The mural was an important part of the lives of the children - many of whom are now adults - who worked on it.

Jessica Flanigan was 17 when she traveled to Guatemala to work on the mural. She turned 18 while on the trip.

“It was just an overall amazing first experience of the world outside Indiana for me,” she said. “And then, to know that we would bring them back, too, was great.”

Flanigan remembers the people, the culture and the food of Guatemala. Since she was one of the older members of the group, she found it rewarding to befriend kids who were 10 years younger. Many are still her friends today.

Flanigan never considered herself an artist, but she had fun trying to paint. Along with awakening her artistic side and trying to speak Spanish, she also developed a love of travel.

“I have loved traveling since Guatemala. It’s scary to go alone, but Guatemala was a great experience. I’ve been to Hawaii by myself to live for a few months. Exploring Ireland was amazing. I’m an explorer and an adventurer, and it started with Guatemala,” Flanigan said.

When the group from Guatemala visited Bloomington to paint the downtown mural, Flanigan remembers the happiness she felt being able to visit old friends and show them the highlights of Bloomington.

But there was also work to do. Flanigan remembers the efforts to design the mural and what it was like to work on a piece of art in such a public place.

And she distinctly remembers what part of the mural she painted.

“I did the IU Auditorium - very carefully,” she said.

Flanigan was sad to hear of plans to take the mural down. “It’s such an emotional piece for me. It’s really meaningful to know that it might go down,” Flanigan said.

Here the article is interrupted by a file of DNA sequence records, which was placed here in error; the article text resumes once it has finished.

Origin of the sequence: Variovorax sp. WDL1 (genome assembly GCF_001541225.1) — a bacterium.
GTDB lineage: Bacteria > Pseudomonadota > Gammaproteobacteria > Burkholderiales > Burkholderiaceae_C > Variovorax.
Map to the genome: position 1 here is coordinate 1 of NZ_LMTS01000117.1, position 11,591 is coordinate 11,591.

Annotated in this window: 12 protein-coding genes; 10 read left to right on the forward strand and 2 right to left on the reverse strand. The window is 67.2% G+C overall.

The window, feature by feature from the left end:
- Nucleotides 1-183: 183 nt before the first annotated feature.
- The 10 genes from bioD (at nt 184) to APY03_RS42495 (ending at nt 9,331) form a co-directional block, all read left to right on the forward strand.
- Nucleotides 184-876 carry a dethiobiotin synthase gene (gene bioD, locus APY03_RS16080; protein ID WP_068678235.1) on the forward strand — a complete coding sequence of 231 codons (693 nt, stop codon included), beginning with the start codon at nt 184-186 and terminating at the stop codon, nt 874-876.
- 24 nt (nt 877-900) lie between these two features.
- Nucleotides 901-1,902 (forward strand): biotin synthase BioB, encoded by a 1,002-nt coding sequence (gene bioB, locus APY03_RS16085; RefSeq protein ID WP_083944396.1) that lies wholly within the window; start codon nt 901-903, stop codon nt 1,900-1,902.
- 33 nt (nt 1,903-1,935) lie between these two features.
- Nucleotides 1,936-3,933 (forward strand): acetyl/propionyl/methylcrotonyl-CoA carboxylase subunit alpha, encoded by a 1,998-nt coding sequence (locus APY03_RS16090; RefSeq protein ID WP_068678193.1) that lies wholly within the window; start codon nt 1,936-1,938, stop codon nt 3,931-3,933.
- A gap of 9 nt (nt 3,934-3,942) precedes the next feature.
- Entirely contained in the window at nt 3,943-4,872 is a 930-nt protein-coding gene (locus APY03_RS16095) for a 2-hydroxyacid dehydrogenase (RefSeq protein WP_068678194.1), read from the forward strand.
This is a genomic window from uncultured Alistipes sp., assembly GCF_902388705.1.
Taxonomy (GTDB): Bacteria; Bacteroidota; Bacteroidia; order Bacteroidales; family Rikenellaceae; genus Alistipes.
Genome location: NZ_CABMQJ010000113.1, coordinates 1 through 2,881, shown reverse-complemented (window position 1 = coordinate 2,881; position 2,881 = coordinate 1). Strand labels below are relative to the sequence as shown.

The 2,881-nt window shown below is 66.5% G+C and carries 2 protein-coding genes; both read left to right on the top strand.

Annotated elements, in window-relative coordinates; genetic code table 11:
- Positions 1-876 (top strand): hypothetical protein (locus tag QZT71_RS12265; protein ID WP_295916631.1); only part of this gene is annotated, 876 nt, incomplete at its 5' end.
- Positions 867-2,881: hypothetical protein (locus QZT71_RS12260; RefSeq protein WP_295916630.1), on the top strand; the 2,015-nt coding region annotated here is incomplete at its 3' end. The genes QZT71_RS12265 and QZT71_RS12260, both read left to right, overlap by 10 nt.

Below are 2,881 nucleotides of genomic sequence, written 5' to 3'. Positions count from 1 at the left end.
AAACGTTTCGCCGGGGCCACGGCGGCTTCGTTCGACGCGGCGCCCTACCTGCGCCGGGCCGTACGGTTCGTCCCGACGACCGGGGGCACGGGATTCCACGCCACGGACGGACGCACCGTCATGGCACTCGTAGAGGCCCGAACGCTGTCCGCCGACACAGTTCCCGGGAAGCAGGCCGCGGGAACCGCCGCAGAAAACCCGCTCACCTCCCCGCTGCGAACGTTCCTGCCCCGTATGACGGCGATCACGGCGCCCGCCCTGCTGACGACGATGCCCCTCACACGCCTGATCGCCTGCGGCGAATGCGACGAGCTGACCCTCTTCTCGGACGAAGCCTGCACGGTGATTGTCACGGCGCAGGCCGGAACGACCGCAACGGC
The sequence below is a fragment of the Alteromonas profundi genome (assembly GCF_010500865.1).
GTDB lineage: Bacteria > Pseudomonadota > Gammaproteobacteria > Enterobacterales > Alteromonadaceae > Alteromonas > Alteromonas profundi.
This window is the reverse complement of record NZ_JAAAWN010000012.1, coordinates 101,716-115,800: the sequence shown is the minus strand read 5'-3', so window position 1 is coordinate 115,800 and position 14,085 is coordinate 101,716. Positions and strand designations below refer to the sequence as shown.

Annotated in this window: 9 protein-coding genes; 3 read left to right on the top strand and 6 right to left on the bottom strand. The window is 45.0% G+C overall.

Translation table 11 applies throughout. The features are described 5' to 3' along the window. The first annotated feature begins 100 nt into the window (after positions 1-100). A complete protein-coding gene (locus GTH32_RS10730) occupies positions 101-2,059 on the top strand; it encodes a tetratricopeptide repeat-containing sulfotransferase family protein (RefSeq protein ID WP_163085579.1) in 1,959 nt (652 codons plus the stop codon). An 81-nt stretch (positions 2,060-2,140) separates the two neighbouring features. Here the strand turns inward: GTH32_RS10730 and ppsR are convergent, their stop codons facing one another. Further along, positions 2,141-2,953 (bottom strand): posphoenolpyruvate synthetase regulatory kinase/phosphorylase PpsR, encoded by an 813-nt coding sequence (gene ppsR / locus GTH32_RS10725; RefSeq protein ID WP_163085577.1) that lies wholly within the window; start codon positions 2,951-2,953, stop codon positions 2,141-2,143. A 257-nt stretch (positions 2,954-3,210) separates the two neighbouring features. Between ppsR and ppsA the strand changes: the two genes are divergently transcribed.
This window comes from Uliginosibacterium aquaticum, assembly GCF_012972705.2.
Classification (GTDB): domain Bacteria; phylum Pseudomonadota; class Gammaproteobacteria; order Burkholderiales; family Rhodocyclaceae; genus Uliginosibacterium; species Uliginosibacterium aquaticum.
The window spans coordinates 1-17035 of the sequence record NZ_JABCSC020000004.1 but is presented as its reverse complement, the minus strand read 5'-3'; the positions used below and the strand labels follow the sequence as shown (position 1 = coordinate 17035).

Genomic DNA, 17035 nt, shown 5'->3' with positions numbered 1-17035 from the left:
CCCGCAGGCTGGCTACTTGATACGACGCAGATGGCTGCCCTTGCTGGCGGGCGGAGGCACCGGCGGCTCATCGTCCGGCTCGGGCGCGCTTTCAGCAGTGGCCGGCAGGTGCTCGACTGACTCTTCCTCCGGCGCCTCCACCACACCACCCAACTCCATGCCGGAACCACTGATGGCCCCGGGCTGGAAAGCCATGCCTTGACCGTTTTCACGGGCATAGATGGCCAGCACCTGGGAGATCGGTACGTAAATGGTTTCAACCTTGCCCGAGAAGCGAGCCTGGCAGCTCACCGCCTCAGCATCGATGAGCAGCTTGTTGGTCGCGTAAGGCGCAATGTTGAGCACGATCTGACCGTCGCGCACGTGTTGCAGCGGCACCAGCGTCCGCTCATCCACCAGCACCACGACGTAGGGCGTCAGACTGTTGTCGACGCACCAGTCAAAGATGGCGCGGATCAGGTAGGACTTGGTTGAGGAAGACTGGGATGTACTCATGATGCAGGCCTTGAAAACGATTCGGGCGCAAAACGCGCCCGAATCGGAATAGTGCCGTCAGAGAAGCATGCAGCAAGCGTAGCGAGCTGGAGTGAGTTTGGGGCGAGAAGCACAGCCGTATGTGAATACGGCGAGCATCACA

But she also understands that change is imminent in more ways than one. The Guatemalan mural Flanigan worked on has also undergone a change. The original artwork at the textillery included two small murals created by Mayan artists, and one of the smaller Mayan murals was recently replaced with a window.

And life moves on for Flanigan, too. Now 24, she’s preparing to move to Anchorage, Alaska, to work at a pediatric clinic.

“I can’t take it with me, but it’s hard to think that it won’t be there,” she said.

Irvine thinks there might be a way to install the mural at the Project School, but the wall surface is different in many ways, which means it may not look the same at the school.

Valliant knows of one place behind the Bloomington/Monroe County Convention Center that may be a good home for the mural. “If the mural could be repaired and hung there - and repaired so it doesn’t deteriorate - that would be lovely.”

Because of its fragility, though, Valliant said it might be better if the mural were installed inside a building.

“I would like it to go somewhere inside with someone who would want it and protect its meaning. And for me, it’s sad it is coming down, but the lasting legacy is in the kids. Neither group of kids will ever forget that experience. For me, in many ways, I would love to see that it’s a symbol of what the kids did,” Valliant said.


Information from: The Herald Times, https://www.heraldtimesonline.com